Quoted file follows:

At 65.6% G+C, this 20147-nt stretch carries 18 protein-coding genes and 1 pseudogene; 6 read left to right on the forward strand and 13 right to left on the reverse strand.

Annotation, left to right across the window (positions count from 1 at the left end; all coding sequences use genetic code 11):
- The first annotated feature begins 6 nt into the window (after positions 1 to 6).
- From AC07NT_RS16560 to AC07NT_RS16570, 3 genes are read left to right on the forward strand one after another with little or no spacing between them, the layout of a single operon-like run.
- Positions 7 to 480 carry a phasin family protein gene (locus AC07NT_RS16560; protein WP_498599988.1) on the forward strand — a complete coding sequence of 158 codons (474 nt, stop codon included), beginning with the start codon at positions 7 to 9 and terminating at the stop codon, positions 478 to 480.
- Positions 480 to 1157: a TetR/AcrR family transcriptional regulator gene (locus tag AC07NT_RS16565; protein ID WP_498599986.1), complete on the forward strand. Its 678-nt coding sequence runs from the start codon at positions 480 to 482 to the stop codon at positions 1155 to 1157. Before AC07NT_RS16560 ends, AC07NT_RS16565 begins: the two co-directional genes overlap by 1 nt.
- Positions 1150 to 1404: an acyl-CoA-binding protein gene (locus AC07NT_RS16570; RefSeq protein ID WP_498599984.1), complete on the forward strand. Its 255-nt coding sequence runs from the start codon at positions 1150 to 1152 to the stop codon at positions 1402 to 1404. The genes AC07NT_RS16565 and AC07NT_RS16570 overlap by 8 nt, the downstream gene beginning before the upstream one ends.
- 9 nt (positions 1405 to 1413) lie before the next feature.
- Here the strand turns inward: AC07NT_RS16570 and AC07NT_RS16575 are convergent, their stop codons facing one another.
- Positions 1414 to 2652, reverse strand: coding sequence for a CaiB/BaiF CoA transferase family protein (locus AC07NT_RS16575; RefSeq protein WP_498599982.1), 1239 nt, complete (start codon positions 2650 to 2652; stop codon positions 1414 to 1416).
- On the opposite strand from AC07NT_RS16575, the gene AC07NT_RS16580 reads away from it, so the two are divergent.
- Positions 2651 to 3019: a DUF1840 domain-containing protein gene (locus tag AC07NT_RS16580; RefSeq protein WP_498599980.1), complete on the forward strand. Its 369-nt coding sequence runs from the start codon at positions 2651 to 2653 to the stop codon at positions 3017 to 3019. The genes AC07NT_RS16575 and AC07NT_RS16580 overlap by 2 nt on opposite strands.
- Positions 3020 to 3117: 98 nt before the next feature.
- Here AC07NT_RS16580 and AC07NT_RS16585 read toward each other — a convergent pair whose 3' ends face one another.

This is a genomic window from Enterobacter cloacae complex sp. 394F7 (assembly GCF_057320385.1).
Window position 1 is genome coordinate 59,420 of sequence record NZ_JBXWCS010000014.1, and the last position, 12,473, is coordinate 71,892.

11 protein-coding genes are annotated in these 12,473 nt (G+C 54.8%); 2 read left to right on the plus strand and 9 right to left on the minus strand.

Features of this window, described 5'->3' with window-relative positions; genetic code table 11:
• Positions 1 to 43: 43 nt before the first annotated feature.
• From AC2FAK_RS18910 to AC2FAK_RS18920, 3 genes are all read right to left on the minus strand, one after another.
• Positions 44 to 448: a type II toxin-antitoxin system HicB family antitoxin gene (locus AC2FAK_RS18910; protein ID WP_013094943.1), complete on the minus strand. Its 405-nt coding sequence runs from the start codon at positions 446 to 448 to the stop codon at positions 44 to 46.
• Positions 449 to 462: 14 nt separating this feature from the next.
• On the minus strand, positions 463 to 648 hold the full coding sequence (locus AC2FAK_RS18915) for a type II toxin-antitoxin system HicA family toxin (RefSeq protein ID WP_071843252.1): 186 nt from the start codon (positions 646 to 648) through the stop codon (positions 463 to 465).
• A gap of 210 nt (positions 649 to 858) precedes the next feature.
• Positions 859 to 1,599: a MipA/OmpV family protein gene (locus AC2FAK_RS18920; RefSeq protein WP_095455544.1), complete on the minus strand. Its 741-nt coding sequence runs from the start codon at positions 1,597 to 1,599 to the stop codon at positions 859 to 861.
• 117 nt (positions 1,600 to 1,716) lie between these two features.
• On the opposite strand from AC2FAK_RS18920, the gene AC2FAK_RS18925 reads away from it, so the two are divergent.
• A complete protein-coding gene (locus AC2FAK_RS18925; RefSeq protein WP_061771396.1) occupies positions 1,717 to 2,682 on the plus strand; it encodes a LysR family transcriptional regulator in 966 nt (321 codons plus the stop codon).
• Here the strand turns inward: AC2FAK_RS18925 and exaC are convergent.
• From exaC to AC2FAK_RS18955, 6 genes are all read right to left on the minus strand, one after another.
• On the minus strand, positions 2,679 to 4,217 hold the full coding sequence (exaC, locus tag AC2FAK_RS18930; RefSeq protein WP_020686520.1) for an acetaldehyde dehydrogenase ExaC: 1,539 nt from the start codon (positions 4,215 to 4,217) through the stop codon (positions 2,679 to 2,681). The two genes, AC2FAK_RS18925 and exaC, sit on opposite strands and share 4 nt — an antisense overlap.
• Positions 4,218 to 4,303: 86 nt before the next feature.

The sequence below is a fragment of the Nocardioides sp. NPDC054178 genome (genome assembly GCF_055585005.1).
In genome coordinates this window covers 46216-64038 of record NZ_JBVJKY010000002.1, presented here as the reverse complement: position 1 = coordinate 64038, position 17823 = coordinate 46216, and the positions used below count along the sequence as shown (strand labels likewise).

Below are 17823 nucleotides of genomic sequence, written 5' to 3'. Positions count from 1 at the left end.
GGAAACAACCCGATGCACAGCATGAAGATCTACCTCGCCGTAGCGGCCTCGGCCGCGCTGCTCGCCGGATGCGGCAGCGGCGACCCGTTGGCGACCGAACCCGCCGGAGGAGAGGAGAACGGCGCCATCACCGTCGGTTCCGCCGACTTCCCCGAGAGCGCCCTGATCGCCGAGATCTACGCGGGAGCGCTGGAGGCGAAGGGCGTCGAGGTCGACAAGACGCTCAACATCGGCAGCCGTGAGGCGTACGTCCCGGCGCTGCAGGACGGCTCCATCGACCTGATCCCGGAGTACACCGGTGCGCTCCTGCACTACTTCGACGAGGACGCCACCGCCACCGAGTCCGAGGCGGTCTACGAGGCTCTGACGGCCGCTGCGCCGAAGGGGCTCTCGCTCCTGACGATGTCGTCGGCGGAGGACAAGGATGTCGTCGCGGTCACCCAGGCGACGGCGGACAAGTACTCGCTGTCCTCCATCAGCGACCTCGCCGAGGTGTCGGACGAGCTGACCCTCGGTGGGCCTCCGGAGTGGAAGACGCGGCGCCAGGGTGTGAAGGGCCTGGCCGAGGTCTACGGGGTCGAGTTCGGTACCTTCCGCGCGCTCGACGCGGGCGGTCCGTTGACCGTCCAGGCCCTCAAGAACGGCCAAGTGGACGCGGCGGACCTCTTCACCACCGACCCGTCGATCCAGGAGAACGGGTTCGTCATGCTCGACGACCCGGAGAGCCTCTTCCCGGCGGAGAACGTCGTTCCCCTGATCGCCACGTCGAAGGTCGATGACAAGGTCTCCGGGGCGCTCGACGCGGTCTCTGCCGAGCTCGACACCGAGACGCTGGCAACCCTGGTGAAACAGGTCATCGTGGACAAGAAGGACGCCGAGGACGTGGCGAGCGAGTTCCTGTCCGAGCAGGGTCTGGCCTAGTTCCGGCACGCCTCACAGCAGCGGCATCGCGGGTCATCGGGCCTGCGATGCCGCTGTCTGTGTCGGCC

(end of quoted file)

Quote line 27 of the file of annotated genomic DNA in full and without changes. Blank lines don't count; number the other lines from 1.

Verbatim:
• On the opposite strand from AC2FAK_RS18920, the gene AC2FAK_RS18925 reads away from it, so the two are divergent.